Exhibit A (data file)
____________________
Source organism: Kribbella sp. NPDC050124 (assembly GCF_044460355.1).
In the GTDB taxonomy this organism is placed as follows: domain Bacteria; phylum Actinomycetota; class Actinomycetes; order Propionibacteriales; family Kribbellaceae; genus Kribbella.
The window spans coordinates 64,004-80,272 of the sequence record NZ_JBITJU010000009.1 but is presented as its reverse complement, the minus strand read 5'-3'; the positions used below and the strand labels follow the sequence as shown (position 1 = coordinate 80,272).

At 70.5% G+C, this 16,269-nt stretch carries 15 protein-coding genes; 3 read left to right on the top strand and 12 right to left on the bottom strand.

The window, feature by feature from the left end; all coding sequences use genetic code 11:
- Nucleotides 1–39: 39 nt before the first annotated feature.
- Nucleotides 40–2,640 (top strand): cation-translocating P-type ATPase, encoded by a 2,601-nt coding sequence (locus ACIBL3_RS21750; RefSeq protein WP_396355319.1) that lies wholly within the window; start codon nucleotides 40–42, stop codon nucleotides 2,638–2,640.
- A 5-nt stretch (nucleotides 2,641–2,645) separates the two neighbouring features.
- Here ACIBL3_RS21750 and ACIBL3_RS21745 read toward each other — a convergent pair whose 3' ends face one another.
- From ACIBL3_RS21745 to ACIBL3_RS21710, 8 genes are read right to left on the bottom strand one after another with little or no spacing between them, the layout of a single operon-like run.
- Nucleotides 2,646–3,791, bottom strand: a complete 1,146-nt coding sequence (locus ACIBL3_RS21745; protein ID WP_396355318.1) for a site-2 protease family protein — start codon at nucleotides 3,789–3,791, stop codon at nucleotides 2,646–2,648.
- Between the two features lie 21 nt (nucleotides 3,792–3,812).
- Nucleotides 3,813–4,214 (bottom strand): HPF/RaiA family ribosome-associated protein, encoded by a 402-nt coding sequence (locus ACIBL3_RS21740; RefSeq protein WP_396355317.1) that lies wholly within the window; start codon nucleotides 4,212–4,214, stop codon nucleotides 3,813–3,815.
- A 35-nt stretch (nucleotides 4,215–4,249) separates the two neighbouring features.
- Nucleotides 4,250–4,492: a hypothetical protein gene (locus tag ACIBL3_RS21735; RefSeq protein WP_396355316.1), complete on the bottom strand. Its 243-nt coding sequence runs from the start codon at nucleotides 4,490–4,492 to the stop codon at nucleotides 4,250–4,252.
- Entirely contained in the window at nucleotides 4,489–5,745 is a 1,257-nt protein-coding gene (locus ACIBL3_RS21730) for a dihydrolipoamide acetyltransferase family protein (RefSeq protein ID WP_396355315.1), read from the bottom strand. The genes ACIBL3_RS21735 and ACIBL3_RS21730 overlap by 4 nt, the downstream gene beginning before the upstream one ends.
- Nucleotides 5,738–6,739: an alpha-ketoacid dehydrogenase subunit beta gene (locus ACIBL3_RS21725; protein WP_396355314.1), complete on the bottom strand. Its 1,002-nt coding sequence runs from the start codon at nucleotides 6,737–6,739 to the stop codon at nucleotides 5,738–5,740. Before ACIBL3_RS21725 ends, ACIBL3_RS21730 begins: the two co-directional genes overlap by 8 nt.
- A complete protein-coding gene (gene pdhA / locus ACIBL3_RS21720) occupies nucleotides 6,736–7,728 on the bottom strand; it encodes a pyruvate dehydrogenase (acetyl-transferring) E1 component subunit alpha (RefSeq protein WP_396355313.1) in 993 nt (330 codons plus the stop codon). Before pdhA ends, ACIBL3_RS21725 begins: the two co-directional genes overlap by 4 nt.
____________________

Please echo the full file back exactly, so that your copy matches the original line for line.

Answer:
Source organism: Kribbella sp. NPDC050124 (assembly GCF_044460355.1).
In the GTDB taxonomy this organism is placed as follows: domain Bacteria; phylum Actinomycetota; class Actinomycetes; order Propionibacteriales; family Kribbellaceae; genus Kribbella.
The window spans coordinates 64,004-80,272 of the sequence record NZ_JBITJU010000009.1 but is presented as its reverse complement, the minus strand read 5'-3'; the positions used below and the strand labels follow the sequence as shown (position 1 = coordinate 80,272).

At 70.5% G+C, this 16,269-nt stretch carries 15 protein-coding genes; 3 read left to right on the top strand and 12 right to left on the bottom strand.

The window, feature by feature from the left end; all coding sequences use genetic code 11:
- Nucleotides 1–39: 39 nt before the first annotated feature.
- Nucleotides 40–2,640 (top strand): cation-translocating P-type ATPase, encoded by a 2,601-nt coding sequence (locus ACIBL3_RS21750; RefSeq protein WP_396355319.1) that lies wholly within the window; start codon nucleotides 40–42, stop codon nucleotides 2,638–2,640.
- A 5-nt stretch (nucleotides 2,641–2,645) separates the two neighbouring features.
- Here ACIBL3_RS21750 and ACIBL3_RS21745 read toward each other — a convergent pair whose 3' ends face one another.
- From ACIBL3_RS21745 to ACIBL3_RS21710, 8 genes are read right to left on the bottom strand one after another with little or no spacing between them, the layout of a single operon-like run.
- Nucleotides 2,646–3,791, bottom strand: a complete 1,146-nt coding sequence (locus ACIBL3_RS21745; protein ID WP_396355318.1) for a site-2 protease family protein — start codon at nucleotides 3,789–3,791, stop codon at nucleotides 2,646–2,648.
- Between the two features lie 21 nt (nucleotides 3,792–3,812).
- Nucleotides 3,813–4,214 (bottom strand): HPF/RaiA family ribosome-associated protein, encoded by a 402-nt coding sequence (locus ACIBL3_RS21740; RefSeq protein WP_396355317.1) that lies wholly within the window; start codon nucleotides 4,212–4,214, stop codon nucleotides 3,813–3,815.
- A 35-nt stretch (nucleotides 4,215–4,249) separates the two neighbouring features.
- Nucleotides 4,250–4,492: a hypothetical protein gene (locus tag ACIBL3_RS21735; RefSeq protein WP_396355316.1), complete on the bottom strand. Its 243-nt coding sequence runs from the start codon at nucleotides 4,490–4,492 to the stop codon at nucleotides 4,250–4,252.
- Entirely contained in the window at nucleotides 4,489–5,745 is a 1,257-nt protein-coding gene (locus ACIBL3_RS21730) for a dihydrolipoamide acetyltransferase family protein (RefSeq protein ID WP_396355315.1), read from the bottom strand. The genes ACIBL3_RS21735 and ACIBL3_RS21730 overlap by 4 nt, the downstream gene beginning before the upstream one ends.
- Nucleotides 5,738–6,739: an alpha-ketoacid dehydrogenase subunit beta gene (locus ACIBL3_RS21725; protein WP_396355314.1), complete on the bottom strand. Its 1,002-nt coding sequence runs from the start codon at nucleotides 6,737–6,739 to the stop codon at nucleotides 5,738–5,740. Before ACIBL3_RS21725 ends, ACIBL3_RS21730 begins: the two co-directional genes overlap by 8 nt.
- A complete protein-coding gene (gene pdhA / locus ACIBL3_RS21720) occupies nucleotides 6,736–7,728 on the bottom strand; it encodes a pyruvate dehydrogenase (acetyl-transferring) E1 component subunit alpha (RefSeq protein WP_396355313.1) in 993 nt (330 codons plus the stop codon). Before pdhA ends, ACIBL3_RS21725 begins: the two co-directional genes overlap by 4 nt.